The Hunterian, University of Glasgow is the oldest public museum in Scotland. William Hunter (1718-1783) bequeathed his collections to the University of Glasgow and the Hunterian Museum and Art Gallery first opened to the public in 1807. It moved in the 1870s to new University buildings in the west of the city and in 1980 it was provided with the purpose-built Hunterian Art Gallery at the centre of the campus. It holds some 900 paintings and over 40,000 prints and sculpture of international importance. As well as a large number of works and the archive from the estate of James McNeill Whistler and items, including whole interiors, from Glasgow's local Charles Rennie Mackintosh, it is also home to masterpieces including those by Rembrandt, Chardin and Stubbs. It has Impressionist paintings by Eugène Louis Boudin, Jean-Baptiste-Camille Corot, Henri Fantin-Latour, Camille Pissarro and Alfred Sisley. Scottish art is well represented with works by William McTaggart, the Glasgow Boys, the Scottish Colourists, Joan Eardley, Robin Philipson and Eduardo Paolozzi.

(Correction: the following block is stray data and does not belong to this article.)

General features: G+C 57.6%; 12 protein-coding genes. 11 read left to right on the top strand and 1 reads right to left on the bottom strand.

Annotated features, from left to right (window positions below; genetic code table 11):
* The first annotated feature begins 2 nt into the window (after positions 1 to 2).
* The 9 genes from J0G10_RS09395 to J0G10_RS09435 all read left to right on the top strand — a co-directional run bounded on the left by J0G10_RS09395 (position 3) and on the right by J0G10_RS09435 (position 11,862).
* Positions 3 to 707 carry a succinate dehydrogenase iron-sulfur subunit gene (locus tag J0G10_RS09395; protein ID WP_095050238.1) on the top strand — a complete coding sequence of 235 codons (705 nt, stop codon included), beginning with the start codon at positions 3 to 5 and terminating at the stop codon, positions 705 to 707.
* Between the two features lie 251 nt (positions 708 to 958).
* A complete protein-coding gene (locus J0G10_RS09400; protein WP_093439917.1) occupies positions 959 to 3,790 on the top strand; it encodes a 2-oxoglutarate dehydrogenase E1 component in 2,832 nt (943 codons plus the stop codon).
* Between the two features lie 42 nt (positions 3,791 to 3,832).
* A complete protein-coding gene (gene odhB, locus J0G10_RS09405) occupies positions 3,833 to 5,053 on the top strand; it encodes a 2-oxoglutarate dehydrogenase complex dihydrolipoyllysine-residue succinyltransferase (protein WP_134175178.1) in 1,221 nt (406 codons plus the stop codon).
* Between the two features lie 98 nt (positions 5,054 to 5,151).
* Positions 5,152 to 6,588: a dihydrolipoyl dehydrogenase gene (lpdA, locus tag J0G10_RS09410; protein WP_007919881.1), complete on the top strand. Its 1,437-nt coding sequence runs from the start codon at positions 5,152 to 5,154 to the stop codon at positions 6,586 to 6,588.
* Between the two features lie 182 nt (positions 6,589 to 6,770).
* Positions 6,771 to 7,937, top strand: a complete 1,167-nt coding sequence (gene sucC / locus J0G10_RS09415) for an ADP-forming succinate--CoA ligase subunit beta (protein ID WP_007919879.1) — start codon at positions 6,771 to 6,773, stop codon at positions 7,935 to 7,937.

The Hunterian has also more recently developed an important group of works by leading contemporary artists, with nearly 90 being donated by the Contemporary Art Society. New acquisitions seek to complement and investigate the museum's permanent collections, including notable pieces by Lucy Skaer, Ilana Halperin, Mat Collishaw, Mark Dion and Christine Borland.